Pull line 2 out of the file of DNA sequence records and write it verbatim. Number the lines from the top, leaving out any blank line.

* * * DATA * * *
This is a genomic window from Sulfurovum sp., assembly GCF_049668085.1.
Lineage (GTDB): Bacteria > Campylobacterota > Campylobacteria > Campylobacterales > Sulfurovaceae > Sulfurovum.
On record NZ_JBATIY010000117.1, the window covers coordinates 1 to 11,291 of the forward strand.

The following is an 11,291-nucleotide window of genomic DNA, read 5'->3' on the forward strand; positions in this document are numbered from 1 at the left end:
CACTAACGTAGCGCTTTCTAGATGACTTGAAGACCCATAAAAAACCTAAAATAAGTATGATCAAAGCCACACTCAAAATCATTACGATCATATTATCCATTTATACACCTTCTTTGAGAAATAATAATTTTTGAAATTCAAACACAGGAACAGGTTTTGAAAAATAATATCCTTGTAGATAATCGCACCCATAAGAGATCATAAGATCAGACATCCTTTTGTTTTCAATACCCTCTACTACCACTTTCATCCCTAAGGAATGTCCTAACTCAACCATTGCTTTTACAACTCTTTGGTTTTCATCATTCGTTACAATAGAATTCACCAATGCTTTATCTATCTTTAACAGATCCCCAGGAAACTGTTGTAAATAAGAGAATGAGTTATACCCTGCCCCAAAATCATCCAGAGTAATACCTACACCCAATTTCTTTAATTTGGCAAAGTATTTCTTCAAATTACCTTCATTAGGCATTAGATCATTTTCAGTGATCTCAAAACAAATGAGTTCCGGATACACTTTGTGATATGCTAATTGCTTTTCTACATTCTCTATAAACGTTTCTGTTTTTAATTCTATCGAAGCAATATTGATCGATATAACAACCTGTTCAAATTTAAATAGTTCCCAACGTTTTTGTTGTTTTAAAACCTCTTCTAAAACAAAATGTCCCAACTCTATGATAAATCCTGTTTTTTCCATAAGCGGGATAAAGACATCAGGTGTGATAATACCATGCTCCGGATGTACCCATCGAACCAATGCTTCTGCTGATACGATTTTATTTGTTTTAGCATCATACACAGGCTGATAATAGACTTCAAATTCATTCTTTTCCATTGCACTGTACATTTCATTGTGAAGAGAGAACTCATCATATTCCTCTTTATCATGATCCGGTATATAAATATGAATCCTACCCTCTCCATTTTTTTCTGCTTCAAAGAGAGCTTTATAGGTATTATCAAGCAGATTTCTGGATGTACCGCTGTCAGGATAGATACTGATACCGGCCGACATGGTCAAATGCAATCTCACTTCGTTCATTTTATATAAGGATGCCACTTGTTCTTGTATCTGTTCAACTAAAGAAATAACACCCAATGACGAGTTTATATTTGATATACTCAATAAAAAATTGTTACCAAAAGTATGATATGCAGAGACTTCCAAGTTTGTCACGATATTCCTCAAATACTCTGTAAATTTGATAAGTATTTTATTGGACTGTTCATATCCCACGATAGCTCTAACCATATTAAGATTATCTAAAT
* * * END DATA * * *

Lineage (GTDB): Bacteria > Campylobacterota > Campylobacteria > Campylobacterales > Sulfurovaceae > Sulfurovum.